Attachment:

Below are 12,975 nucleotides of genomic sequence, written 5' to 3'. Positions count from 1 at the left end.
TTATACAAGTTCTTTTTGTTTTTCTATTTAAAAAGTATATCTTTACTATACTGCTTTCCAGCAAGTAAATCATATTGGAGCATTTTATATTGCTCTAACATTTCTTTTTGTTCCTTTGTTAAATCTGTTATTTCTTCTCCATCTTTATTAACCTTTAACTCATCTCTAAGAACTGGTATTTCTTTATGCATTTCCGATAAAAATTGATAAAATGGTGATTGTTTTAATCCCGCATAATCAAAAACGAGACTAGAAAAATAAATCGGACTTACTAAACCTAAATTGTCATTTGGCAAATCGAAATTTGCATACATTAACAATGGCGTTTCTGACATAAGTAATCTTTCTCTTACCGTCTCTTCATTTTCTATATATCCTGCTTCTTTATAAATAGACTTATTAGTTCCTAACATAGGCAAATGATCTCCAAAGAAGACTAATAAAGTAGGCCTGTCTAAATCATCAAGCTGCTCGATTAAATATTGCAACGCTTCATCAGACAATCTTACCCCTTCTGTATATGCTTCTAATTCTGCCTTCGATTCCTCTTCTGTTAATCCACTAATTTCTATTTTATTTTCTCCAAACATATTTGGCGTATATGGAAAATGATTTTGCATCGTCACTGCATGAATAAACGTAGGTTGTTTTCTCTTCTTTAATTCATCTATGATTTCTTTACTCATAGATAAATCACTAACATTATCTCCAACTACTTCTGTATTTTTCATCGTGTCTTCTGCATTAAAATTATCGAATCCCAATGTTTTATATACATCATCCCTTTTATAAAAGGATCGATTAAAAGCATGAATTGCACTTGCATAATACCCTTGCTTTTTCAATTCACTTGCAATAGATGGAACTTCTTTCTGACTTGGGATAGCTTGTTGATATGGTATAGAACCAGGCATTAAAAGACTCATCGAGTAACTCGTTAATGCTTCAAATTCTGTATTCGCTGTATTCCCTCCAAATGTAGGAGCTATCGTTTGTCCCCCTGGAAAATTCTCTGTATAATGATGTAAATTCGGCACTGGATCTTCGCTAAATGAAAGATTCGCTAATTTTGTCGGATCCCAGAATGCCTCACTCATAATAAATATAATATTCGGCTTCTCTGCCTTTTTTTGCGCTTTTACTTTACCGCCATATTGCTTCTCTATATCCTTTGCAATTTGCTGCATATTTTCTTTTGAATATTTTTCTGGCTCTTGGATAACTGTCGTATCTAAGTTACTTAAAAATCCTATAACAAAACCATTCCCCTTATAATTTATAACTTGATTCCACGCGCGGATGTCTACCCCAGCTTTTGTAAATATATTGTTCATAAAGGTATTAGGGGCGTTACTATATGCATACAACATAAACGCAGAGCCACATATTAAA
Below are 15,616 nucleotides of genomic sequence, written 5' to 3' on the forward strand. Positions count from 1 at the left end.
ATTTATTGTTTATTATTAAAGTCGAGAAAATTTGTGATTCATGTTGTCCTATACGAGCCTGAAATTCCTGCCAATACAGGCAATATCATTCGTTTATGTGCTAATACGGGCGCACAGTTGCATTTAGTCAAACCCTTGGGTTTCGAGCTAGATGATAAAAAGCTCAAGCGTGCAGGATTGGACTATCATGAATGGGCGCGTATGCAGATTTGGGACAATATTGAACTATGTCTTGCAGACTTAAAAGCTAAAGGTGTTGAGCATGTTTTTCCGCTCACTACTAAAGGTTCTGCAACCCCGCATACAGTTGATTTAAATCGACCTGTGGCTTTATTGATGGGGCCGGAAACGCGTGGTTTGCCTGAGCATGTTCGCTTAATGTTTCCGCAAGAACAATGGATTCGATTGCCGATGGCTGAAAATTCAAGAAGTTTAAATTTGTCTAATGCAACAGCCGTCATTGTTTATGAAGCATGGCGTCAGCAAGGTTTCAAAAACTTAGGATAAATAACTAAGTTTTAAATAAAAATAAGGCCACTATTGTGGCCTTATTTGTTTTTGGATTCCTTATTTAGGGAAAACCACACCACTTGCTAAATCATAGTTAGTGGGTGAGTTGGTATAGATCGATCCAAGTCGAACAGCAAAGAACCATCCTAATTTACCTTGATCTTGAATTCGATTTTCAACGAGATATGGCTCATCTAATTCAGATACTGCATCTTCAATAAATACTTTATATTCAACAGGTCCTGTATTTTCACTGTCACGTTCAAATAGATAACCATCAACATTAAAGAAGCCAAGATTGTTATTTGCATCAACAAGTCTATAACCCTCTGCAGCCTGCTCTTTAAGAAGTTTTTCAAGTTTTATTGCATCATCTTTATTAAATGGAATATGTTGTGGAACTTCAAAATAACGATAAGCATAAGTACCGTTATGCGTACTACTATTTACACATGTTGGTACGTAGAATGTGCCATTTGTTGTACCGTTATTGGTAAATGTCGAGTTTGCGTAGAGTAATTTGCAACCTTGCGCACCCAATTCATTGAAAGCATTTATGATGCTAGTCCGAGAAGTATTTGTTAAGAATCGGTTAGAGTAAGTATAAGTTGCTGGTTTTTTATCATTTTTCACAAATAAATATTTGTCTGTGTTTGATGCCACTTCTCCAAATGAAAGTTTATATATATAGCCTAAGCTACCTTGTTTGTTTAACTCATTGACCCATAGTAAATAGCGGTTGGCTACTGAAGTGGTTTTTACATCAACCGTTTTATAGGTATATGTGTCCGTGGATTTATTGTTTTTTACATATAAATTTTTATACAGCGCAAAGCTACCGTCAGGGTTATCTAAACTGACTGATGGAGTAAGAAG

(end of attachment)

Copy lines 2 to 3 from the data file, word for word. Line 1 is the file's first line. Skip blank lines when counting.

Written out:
TTATACAAGTTCTTTTTGTTTTTCTATTTAAAAAGTATATCTTTACTATACTGCTTTCCAGCAAGTAAATCATATTGGAGCATTTTATATTGCTCTAACATTTCTTTTTGTTCCTTTGTTAAATCTGTTATTTCTTCTCCATCTTTATTAACCTTTAACTCATCTCTAAGAACTGGTATTTCTTTATGCATTTCCGATAAAAATTGATAAAATGGTGATTGTTTTAATCCCGCATAATCAAAAACGAGACTAGAAAAATAAATCGGACTTACTAAACCTAAATTGTCATTTGGCAAATCGAAATTTGCATACATTAACAATGGCGTTTCTGACATAAGTAATCTTTCTCTTACCGTCTCTTCATTTTCTATATATCCTGCTTCTTTATAAATAGACTTATTAGTTCCTAACATAGGCAAATGATCTCCAAAGAAGACTAATAAAGTAGGCCTGTCTAAATCATCAAGCTGCTCGATTAAATATTGCAACGCTTCATCAGACAATCTTACCCCTTCTGTATATGCTTCTAATTCTGCCTTCGATTCCTCTTCTGTTAATCCACTAATTTCTATTTTATTTTCTCCAAACATATTTGGCGTATATGGAAAATGATTTTGCATCGTCACTGCATGAATAAACGTAGGTTGTTTTCTCTTCTTTAATTCATCTATGATTTCTTTACTCATAGATAAATCACTAACATTATCTCCAACTACTTCTGTATTTTTCATCGTGTCTTCTGCATTAAAATTATCGAATCCCAATGTTTTATATACATCATCCCTTTTATAAAAGGATCGATTAAAAGCATGAATTGCACTTGCATAATACCCTTGCTTTTTCAATTCACTTGCAATAGATGGAACTTCTTTCTGACTTGGGATAGCTTGTTGATATGGTATAGAACCAGGCATTAAAAGACTCATCGAGTAACTCGTTAATGCTTCAAATTCTGTATTCGCTGTATTCCCTCCAAATGTAGGAGCTATCGTTTGTCCCCCTGGAAAATTCTCTGTATAATGATGTAAATTCGGCACTGGATCTTCGCTAAATGAAAGATTCGCTAATTTTGTCGGATCCCAGAATGCCTCACTCATAATAAATATAATATTCGGCTTCTCTGCCTTTTTTTGCGCTTTTACTTTACCGCCATATTGCTTCTCTATATCCTTTGCAATTTGCTGCATATTTTCTTTTGAATATTTTTCTGGCTCTTGGATAACTGTCGTATCTAAGTTACTTAAAAATCCTATAACAAAACCATTCCCCTTATAATTTATAACTTGATTCCACGCGCGGATGTCTACCCCAGCTTTTGTAAATATATTGTTCATAAAGGTATTAGGGGCGTTACTATATGCATACAACATAAACGCAGAGCCACATATTAAA
Below are 15,616 nucleotides of genomic sequence, written 5' to 3' on the forward strand. Positions count from 1 at the left end.